When it comes to innovation, it’s what’s on the inside that counts. “Innovation inside” can be more powerful than even the flashiest of new product ideas – especially in today’s business environment.
While some companies are cutting funding for innovation projects during the economic downturn, others are turning to internal innovation to help them improve efficiency, cut costs,
, and even generate funds for external growth initiatives.
Daryl Dunbar, SVP of Innovation for Reed Elsevier, puts it this way: “The current economy gives us an opportunity to focus innovation not only on new products and services, but on all the other facets of innovation, such as efficiency, cost saving, process, business model, and my latest favorite, management innovation.”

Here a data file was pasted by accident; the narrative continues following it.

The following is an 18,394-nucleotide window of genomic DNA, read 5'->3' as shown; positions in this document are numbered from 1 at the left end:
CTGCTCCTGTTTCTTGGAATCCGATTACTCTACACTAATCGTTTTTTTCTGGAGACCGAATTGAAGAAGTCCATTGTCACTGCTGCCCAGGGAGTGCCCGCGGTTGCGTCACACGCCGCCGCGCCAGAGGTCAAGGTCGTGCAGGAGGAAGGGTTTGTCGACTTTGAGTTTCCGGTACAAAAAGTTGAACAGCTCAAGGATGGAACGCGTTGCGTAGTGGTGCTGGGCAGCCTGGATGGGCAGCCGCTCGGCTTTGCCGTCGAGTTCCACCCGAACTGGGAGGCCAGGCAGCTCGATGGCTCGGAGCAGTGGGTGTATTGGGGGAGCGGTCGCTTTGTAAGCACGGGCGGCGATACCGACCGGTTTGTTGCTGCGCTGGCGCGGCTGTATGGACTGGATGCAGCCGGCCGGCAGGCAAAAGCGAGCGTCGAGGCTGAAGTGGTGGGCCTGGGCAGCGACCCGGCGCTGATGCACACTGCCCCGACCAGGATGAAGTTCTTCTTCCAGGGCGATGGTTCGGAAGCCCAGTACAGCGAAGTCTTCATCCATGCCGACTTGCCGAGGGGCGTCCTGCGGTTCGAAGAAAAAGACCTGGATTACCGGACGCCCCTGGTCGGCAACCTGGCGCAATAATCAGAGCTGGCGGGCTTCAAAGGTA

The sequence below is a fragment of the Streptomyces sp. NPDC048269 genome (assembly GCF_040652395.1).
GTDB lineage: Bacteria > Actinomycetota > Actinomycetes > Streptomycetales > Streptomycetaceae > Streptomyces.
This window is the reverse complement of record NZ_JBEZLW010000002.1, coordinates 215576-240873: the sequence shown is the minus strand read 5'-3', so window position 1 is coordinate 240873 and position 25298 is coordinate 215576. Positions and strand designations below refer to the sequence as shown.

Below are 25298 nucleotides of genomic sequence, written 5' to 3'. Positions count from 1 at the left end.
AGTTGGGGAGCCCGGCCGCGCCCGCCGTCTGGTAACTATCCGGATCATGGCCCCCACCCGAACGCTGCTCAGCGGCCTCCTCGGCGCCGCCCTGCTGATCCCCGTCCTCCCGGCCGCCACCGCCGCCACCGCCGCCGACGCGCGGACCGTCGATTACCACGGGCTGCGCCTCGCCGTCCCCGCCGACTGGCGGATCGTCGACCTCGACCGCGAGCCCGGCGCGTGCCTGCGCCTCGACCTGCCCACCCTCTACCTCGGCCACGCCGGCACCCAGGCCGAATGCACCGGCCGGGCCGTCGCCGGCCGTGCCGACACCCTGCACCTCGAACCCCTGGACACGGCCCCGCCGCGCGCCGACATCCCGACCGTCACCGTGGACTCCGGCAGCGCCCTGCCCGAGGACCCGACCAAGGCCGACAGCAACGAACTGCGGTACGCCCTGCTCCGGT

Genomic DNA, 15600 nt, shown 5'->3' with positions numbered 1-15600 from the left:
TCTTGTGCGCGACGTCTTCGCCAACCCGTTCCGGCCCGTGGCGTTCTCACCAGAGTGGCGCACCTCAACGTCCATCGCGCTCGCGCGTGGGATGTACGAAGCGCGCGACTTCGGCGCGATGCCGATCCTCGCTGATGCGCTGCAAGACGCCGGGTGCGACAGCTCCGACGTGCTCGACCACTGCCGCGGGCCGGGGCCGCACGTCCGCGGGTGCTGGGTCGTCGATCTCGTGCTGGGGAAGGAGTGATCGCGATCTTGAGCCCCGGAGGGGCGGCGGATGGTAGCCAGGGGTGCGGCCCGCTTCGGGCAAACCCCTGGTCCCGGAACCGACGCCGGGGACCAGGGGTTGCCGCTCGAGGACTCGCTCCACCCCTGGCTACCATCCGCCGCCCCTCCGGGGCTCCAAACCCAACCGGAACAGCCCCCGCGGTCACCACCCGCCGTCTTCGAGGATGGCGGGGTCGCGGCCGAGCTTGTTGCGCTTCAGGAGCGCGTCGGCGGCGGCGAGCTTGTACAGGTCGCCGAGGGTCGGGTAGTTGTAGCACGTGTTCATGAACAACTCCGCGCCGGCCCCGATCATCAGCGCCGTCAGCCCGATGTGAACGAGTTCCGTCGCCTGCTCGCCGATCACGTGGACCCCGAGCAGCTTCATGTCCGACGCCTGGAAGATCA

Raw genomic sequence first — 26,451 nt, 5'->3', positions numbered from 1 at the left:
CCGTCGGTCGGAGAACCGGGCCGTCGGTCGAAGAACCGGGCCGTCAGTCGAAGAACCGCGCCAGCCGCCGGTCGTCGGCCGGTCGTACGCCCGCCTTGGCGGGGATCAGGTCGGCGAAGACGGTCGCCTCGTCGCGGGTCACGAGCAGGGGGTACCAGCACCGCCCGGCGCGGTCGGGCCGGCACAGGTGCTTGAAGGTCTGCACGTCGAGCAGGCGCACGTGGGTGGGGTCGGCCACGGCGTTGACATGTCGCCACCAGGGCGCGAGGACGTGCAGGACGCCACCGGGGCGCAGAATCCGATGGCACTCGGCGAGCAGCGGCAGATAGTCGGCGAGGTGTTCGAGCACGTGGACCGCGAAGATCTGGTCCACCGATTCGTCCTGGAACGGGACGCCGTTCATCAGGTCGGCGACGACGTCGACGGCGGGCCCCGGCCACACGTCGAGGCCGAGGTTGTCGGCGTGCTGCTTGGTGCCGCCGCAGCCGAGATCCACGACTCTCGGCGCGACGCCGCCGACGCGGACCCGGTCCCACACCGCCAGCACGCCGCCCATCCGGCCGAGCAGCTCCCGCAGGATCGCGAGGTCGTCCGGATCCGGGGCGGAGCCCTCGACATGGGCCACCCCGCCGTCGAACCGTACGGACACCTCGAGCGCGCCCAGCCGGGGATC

To fully embrace “innovation inside,” companies must train employees to think differently and recognize both internal and external innovation opportunities. Barbara Daniele, SVP & General Counsel for GE Capital Americas, says she’s always looking for “a new way to do the same thing, maybe faster, cheaper, easier.” Her group has held internal innovation challenges to get employees to carefully examine ways to innovate. Often, this leads to incremental breakthroughs that would otherwise be overlooked. “Some of these projects we call Nike projects—it’s “Just Do It,” she says. “They’re quite simple. They don’t require any money, but maybe they make a contract simpler. Maybe they take out two or three steps in a process.”
How are you embracing innovation inside?